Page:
The office and the future of remote work

What will business look like after the pandemic? Will we continue to work from home, full time? Part time? Are the days of corporate office spaces and cubicles over?

There are variations on these predictions. And the pandemic has inadvertently made remote work more achievable and normalized it. Some people report working longer hours because they are home, and don’t have a hard and fast beginning and end to their workspace or day. Others likely don’t miss a long commute.

Chris Herd, founder and CEO of Firstbase, helps companies go office-less, managing the supply, equipment business owners need to set up for remote work. Over the past nine months, he has asked people about remote work, and posted some predictions about the workplace that is “likely to emerge before 2030”. Here’s some of what his survey uncovered:

Rural living will become more appealing—people will move to smaller cities, live for lower costs, lead a higher quality of life in smaller communities.

Other common ground included “offices are instantaneous gratification distraction factories where synchronous work makes it impossible to get stuff done.” Herd concludes that “Tools that enable asynchronous work are the most important thing globally remote teams need.”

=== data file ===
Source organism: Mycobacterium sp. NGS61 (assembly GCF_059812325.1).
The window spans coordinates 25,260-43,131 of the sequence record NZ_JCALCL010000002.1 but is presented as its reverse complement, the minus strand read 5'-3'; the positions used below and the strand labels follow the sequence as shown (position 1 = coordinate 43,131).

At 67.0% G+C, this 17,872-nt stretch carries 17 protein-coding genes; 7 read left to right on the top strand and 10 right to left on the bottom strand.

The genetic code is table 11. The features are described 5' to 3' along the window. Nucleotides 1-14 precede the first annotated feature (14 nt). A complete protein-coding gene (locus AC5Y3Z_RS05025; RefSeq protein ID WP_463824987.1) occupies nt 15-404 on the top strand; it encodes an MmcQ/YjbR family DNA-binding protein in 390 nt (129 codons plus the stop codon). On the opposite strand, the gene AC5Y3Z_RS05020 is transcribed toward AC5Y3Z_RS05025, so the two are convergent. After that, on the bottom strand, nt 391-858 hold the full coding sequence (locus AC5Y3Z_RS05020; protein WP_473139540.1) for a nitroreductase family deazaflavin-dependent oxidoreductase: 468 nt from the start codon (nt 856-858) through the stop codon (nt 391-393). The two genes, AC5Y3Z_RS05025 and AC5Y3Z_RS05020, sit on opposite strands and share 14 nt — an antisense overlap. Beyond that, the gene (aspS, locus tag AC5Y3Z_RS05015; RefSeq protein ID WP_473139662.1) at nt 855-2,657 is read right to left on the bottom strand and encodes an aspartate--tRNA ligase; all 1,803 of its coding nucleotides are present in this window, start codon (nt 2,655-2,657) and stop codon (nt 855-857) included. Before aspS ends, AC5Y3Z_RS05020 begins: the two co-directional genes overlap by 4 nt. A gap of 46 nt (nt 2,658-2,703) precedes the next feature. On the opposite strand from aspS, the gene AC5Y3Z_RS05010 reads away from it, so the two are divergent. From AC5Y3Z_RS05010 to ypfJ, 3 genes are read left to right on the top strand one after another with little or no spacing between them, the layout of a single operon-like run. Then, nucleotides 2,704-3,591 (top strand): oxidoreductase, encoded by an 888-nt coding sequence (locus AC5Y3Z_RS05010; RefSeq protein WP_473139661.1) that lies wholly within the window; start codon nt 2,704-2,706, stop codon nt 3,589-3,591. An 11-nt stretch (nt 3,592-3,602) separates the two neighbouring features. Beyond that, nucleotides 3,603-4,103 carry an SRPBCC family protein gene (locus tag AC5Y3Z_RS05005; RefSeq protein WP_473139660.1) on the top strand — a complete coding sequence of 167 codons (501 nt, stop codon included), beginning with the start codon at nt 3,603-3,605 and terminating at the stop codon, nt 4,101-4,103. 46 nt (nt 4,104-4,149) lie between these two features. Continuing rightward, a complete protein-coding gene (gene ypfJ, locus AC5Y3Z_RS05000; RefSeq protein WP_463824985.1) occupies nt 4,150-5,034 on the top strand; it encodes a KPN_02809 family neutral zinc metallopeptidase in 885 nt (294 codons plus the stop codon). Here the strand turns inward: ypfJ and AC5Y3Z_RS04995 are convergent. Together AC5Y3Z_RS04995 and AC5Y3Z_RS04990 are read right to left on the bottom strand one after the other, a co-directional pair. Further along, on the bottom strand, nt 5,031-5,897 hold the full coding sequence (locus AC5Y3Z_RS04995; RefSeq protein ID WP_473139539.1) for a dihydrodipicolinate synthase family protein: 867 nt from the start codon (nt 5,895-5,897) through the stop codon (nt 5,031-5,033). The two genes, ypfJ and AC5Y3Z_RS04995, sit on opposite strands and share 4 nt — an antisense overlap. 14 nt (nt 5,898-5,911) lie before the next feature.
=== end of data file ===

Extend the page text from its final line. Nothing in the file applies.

He also discovered consensus on the uptake of hobbies, which will lead people to get out into their communities more, and able to overcome societal isolation and loneliness, not to mention garner more meaningful relationships.

On the desire to continue remote work, the BBC’s Worklife posted that “55% of US workers want a mixture of home and office working. In the UK, employers expect the proportion of regular home workers to double, from 18% to 37%, and in China, employment expert, Alicia Tung has predicted that in 10 years’ time, there will be a 60/40 split of onsite/remote work.”

This hybrid way of working means people will have the flexibility to choose working in-house and at-home. This hybrid nature of work, doesn’t only include some flexibility on where people will be doing their work, but when, as some companies have global offices and giving workers a chance to work on different schedules.

Steward Butterfield, CEO and co-founder of Slack says of this time, it’s a chance to step away from the office-centric way of doing things. No leader wants status quo—they are always looking for ways to improve their operations. “There’s an opportunity to retain the best parts of office culture while freeing ourselves from bad habits and inefficient processes, from ineffective meetings to unnecessary bureaucracy.”

Sounds wonderful, doesn’t it?

Melinda Gates, Elisabeth Reynolds and Indril Roy have more to say here on post-pandemic work life.

Whether some of our remote work ways carry over when this pandemic is over, in many ways, it feels like this level of work versatility is what we have all been waiting for, for a long, long time.


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